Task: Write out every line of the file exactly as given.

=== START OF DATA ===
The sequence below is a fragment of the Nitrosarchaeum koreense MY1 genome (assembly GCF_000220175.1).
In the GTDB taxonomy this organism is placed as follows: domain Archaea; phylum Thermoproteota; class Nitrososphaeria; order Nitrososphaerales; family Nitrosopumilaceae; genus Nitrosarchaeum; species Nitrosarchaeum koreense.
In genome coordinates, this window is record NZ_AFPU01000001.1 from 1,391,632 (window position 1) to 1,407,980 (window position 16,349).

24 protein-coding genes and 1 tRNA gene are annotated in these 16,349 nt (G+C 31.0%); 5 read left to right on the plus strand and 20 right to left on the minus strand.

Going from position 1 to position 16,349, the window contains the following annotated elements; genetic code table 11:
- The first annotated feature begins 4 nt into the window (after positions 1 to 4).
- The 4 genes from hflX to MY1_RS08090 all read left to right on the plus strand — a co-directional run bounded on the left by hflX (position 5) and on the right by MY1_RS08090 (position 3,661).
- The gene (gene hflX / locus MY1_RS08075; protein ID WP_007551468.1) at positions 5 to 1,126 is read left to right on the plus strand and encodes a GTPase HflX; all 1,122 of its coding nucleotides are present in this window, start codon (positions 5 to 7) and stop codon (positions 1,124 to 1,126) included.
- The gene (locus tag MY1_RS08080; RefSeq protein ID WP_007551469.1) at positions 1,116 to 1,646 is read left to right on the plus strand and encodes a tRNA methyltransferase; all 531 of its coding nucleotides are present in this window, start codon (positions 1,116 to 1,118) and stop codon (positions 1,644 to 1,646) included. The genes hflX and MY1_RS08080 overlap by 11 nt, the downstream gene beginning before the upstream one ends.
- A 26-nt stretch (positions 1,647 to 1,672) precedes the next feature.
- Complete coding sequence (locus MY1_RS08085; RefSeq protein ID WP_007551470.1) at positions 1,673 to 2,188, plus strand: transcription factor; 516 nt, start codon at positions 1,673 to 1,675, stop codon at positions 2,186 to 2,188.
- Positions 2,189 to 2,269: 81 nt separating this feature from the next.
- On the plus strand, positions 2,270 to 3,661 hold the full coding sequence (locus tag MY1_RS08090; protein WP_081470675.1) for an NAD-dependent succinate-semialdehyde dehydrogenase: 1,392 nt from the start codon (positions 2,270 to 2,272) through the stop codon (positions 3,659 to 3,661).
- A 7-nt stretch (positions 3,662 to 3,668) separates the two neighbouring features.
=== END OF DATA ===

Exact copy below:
The sequence below is a fragment of the Nitrosarchaeum koreense MY1 genome (assembly GCF_000220175.1).
In the GTDB taxonomy this organism is placed as follows: domain Archaea; phylum Thermoproteota; class Nitrososphaeria; order Nitrososphaerales; family Nitrosopumilaceae; genus Nitrosarchaeum; species Nitrosarchaeum koreense.
In genome coordinates, this window is record NZ_AFPU01000001.1 from 1,391,632 (window position 1) to 1,407,980 (window position 16,349).

24 protein-coding genes and 1 tRNA gene are annotated in these 16,349 nt (G+C 31.0%); 5 read left to right on the plus strand and 20 right to left on the minus strand.

Going from position 1 to position 16,349, the window contains the following annotated elements; genetic code table 11:
- The first annotated feature begins 4 nt into the window (after positions 1 to 4).
- The 4 genes from hflX to MY1_RS08090 all read left to right on the plus strand — a co-directional run bounded on the left by hflX (position 5) and on the right by MY1_RS08090 (position 3,661).
- The gene (gene hflX / locus MY1_RS08075; protein ID WP_007551468.1) at positions 5 to 1,126 is read left to right on the plus strand and encodes a GTPase HflX; all 1,122 of its coding nucleotides are present in this window, start codon (positions 5 to 7) and stop codon (positions 1,124 to 1,126) included.
- The gene (locus tag MY1_RS08080; RefSeq protein ID WP_007551469.1) at positions 1,116 to 1,646 is read left to right on the plus strand and encodes a tRNA methyltransferase; all 531 of its coding nucleotides are present in this window, start codon (positions 1,116 to 1,118) and stop codon (positions 1,644 to 1,646) included. The genes hflX and MY1_RS08080 overlap by 11 nt, the downstream gene beginning before the upstream one ends.
- A 26-nt stretch (positions 1,647 to 1,672) precedes the next feature.
- Complete coding sequence (locus MY1_RS08085; RefSeq protein ID WP_007551470.1) at positions 1,673 to 2,188, plus strand: transcription factor; 516 nt, start codon at positions 1,673 to 1,675, stop codon at positions 2,186 to 2,188.
- Positions 2,189 to 2,269: 81 nt separating this feature from the next.
- On the plus strand, positions 2,270 to 3,661 hold the full coding sequence (locus tag MY1_RS08090; protein WP_081470675.1) for an NAD-dependent succinate-semialdehyde dehydrogenase: 1,392 nt from the start codon (positions 2,270 to 2,272) through the stop codon (positions 3,659 to 3,661).
- A 7-nt stretch (positions 3,662 to 3,668) separates the two neighbouring features.